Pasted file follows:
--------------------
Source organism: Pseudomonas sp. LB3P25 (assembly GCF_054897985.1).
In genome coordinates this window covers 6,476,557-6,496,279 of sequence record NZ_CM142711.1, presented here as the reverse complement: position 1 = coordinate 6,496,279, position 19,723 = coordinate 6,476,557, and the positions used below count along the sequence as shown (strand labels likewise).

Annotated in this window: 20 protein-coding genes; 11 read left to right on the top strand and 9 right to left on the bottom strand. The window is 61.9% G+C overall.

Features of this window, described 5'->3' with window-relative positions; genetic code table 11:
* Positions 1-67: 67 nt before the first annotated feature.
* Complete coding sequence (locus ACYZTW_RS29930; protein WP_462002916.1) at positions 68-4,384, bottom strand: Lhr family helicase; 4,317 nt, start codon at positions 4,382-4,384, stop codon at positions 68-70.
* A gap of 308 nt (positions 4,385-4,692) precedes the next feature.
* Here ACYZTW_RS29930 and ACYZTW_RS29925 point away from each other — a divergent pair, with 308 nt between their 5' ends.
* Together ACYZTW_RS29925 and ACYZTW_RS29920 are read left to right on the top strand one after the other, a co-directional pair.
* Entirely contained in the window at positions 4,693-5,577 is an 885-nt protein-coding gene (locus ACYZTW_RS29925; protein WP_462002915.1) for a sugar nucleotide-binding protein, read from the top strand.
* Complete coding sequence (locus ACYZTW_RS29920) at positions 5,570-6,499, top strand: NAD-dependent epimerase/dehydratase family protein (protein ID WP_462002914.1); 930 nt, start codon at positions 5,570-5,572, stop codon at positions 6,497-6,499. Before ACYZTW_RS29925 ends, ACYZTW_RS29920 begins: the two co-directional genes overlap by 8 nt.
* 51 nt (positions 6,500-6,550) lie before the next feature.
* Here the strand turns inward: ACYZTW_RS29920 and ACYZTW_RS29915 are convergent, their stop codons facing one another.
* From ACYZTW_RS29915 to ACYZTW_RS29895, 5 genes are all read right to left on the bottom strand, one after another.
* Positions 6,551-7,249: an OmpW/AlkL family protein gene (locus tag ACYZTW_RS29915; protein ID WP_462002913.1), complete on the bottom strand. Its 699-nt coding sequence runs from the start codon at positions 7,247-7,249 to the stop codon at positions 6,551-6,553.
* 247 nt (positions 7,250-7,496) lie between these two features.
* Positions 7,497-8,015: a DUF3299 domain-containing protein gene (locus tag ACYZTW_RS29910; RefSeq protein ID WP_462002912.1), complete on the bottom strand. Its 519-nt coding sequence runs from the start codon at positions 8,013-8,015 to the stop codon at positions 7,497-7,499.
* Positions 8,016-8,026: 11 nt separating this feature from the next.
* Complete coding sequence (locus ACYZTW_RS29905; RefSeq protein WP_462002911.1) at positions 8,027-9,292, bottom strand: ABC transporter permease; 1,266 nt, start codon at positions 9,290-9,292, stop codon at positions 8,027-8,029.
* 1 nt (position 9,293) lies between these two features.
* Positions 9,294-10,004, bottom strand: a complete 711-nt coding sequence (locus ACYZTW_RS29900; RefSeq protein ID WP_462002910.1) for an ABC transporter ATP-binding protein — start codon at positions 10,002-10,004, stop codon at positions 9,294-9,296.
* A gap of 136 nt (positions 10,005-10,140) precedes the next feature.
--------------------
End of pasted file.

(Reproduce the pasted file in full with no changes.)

Source organism: Pseudomonas sp. LB3P25 (assembly GCF_054897985.1).
In genome coordinates this window covers 6,476,557-6,496,279 of sequence record NZ_CM142711.1, presented here as the reverse complement: position 1 = coordinate 6,496,279, position 19,723 = coordinate 6,476,557, and the positions used below count along the sequence as shown (strand labels likewise).

Annotated in this window: 20 protein-coding genes; 11 read left to right on the top strand and 9 right to left on the bottom strand. The window is 61.9% G+C overall.

Features of this window, described 5'->3' with window-relative positions; genetic code table 11:
* Positions 1-67: 67 nt before the first annotated feature.
* Complete coding sequence (locus ACYZTW_RS29930; protein WP_462002916.1) at positions 68-4,384, bottom strand: Lhr family helicase; 4,317 nt, start codon at positions 4,382-4,384, stop codon at positions 68-70.
* A gap of 308 nt (positions 4,385-4,692) precedes the next feature.
* Here ACYZTW_RS29930 and ACYZTW_RS29925 point away from each other — a divergent pair, with 308 nt between their 5' ends.
* Together ACYZTW_RS29925 and ACYZTW_RS29920 are read left to right on the top strand one after the other, a co-directional pair.
* Entirely contained in the window at positions 4,693-5,577 is an 885-nt protein-coding gene (locus ACYZTW_RS29925; protein WP_462002915.1) for a sugar nucleotide-binding protein, read from the top strand.
* Complete coding sequence (locus ACYZTW_RS29920) at positions 5,570-6,499, top strand: NAD-dependent epimerase/dehydratase family protein (protein ID WP_462002914.1); 930 nt, start codon at positions 5,570-5,572, stop codon at positions 6,497-6,499. Before ACYZTW_RS29925 ends, ACYZTW_RS29920 begins: the two co-directional genes overlap by 8 nt.
* 51 nt (positions 6,500-6,550) lie before the next feature.
* Here the strand turns inward: ACYZTW_RS29920 and ACYZTW_RS29915 are convergent, their stop codons facing one another.
* From ACYZTW_RS29915 to ACYZTW_RS29895, 5 genes are all read right to left on the bottom strand, one after another.
* Positions 6,551-7,249: an OmpW/AlkL family protein gene (locus tag ACYZTW_RS29915; protein ID WP_462002913.1), complete on the bottom strand. Its 699-nt coding sequence runs from the start codon at positions 7,247-7,249 to the stop codon at positions 6,551-6,553.
* 247 nt (positions 7,250-7,496) lie between these two features.
* Positions 7,497-8,015: a DUF3299 domain-containing protein gene (locus tag ACYZTW_RS29910; RefSeq protein ID WP_462002912.1), complete on the bottom strand. Its 519-nt coding sequence runs from the start codon at positions 8,013-8,015 to the stop codon at positions 7,497-7,499.
* Positions 8,016-8,026: 11 nt separating this feature from the next.
* Complete coding sequence (locus ACYZTW_RS29905; RefSeq protein WP_462002911.1) at positions 8,027-9,292, bottom strand: ABC transporter permease; 1,266 nt, start codon at positions 9,290-9,292, stop codon at positions 8,027-8,029.
* 1 nt (position 9,293) lies between these two features.
* Positions 9,294-10,004, bottom strand: a complete 711-nt coding sequence (locus ACYZTW_RS29900; RefSeq protein ID WP_462002910.1) for an ABC transporter ATP-binding protein — start codon at positions 10,002-10,004, stop codon at positions 9,294-9,296.
* A gap of 136 nt (positions 10,005-10,140) precedes the next feature.